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Did You Know: Slavery Lawsuit Against Nestle

Robin Alexander

Posted on June 29, 2018 11:50

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Did you know that there’s an ongoing lawsuit against Nestle (which dominates 70% of the world’s cocoa market) for, among other things, slavery?

The national addiction to Russia Gate, along with other Trump foibles, accomplishes one important thing aside from providing ongoing entertainment – no one’s paying much attention to what our corporations are up to. So we have to play the “Did you know” game.

Did you know that there’s an ongoing lawsuit against Nestle (which dominates 70% of the world’s cocoa market) for, among other things, slavery?

As reported by the Business & Human Rights Resource Centre, three individuals with the help of Global Exchange (a human rights organization) and the International Labor Rights Fund filed a class action lawsuit in California federal court against Nestle, Cargill and Archer Daniels Midland in July 2005, alleging that they were trafficked from Mali to the Ivory Coast where they were “forced to work long hours without pay, kept in locked rooms when not working and suffered severe physical abuse by those guarding them” … and that the companies “aided, abetted or failed to prevent the torture, forced labor and arbitrary detention that they had suffered as child slaves.”

Strangely enough, the Nestle web site acknowledges child labor, if not slavery: “No company sourcing coca in Cote d’Ivoire and Ghana can fully remove the risk of child labor in its supply chain. Nestle is no different, but we’re determined to tackle the problem.” So we should give them a pass, right?

Legal maneuvers have gone back and forth since 2005 with corporate counsel claiming until today that the issue is “too far removed from the US for the companies to be held liable.” Oh, I don’t know about that (Nestle is Swiss, Cargill et al is American).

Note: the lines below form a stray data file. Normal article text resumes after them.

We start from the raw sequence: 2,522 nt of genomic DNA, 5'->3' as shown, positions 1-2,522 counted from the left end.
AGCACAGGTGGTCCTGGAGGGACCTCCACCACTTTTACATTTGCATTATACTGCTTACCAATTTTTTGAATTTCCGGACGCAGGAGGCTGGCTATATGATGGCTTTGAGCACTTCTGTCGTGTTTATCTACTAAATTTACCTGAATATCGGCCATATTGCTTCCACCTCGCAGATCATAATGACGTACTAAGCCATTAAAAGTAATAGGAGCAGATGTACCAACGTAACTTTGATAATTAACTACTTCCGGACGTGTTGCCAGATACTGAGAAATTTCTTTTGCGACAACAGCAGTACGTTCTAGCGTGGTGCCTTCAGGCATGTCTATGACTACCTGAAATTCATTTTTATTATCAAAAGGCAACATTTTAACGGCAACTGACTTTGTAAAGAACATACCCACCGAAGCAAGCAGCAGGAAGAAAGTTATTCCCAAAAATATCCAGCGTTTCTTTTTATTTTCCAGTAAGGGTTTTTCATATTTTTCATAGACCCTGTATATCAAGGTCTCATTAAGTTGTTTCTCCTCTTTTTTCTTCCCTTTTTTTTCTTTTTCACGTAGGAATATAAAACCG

As recently as February 2016 Nestle admitted to slavery in Thailand. The world’s largest food producer and third-largest seafood exporter went public with the news that it had found forced labor in its seafood supply chains there. Stated Magdi Batato, Nestle’s EVP in charge of Operations, “As we’ve said consistently, forced labor and human rights abuses have no place in our supply chain.” Keep in mind that the seafood issue was already common knowledge and that during the same period, Nestle was attempting to get the US Supreme Court to throw out the other slavery suit.

As the Guardian puts it: “This places the company in the unfortunate position of disclosing slavery in one part of its operations, while fighting through the courts to fend off accusations that it exists in another -- more profitable -- part of its business.” Emphasis on “more profitable.”

As Andrew Wallis put it (chief executive of the anti-trafficking charity Unseen UK), “It’s easy to own up to something that has already been uncovered.” Of course, the self-reporting in Thailand is a great PR tactic.

Or, as Lee Camp puts it, “What happens in Africa stays in Africa – except for natural resources.”

So, if you’re inclined to boycott Nestle products: Nescafe, Nesquik, Perrier, Nestea, Purina, Toll House Cookies, Hot Pockets, Gerbers, Lean Cuisine, Haagen-Dasz, Osem, Stouffers, Nespresso, Coffee-mate and so many more.

Robin Alexander

Posted on June 29, 2018 11:50

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